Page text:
Russian police have questioned around 200 people in connection with the incident with opposition figure Alexei Navalny, and checks are continuing, with staffers of Navalny’s Anti-Corruption Foundation (FBK) being subject to re-examination, the Russian Interior Ministry’s Transport Department said on Monday, Sputnik News reported.
“Transport police officers have carried out an extensive range of investigative and law enforcement intelligence operations. To obtain information that could help establish what really happened, around 200 people were questioned. These are the people who were in contact with Navalny or witnessed his staying in Tomsk and Tomsk region, and also some of the passengers who travelled on the same plane with him,” the Interior Ministry said in a statement.
“Taking into consideration videos, comments and interviews with different takes on the incident, transport police staffers are implementing extra investigative actions. In particular, they are re-examining FBK staffers who accompanied Navalny during the trip,” the statement read on.
Investigators are analysing the obtained explanations, expert conclusions, and other materials, the ministry noted.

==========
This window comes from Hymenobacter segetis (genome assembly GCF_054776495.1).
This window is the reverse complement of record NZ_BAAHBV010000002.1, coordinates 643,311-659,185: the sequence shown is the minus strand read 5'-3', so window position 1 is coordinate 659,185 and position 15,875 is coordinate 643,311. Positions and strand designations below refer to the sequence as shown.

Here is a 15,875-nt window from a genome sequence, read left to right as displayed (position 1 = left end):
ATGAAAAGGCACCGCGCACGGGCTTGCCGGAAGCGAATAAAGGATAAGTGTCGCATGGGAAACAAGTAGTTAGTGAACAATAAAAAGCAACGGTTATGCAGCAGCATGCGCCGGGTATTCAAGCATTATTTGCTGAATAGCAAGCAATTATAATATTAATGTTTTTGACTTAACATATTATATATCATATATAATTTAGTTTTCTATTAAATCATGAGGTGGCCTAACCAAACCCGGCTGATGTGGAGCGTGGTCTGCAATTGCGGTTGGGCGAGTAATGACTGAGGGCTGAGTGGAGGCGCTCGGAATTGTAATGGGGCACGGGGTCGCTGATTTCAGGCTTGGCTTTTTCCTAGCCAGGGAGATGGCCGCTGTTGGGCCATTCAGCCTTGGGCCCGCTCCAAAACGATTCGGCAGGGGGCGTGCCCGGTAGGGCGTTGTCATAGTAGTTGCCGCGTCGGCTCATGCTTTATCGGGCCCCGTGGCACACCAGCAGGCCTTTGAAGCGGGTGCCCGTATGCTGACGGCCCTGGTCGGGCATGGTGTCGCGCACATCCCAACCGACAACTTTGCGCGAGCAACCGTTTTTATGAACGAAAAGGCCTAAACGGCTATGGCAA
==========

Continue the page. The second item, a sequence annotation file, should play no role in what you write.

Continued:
The Russian Interior Ministry also said that Germany, Sweden, and France had not yet provided any response to a request for legal assistance in the Navalny case, the ministry added.
At the same time, Berlin is handling Russia’s second request for legal assistance on the incident, Russia’s Foreign Ministry said.
Navalny fell ill during a domestic Russian flight on 20 August. He was initially sent to a hospital in the Siberian city of Omsk, where the plane made an emergency landing. Two days later, once doctors had established he could be transported, the authorities approved a request from his family, allowing for Navalny to be transferred. He was flown to the Charite hospital in Germany for further treatment.
Later, Berlin said doctors had found traces of a nerve agent from the Novichok group in his system and that the tests had been confirmed by labs in Germany, Sweden, and France. Moscow stressed that the Russian doctors had found no toxic substances in Navalny’s samples and asked Germany to provide data – which Berlin refused, claiming that it is a military secret.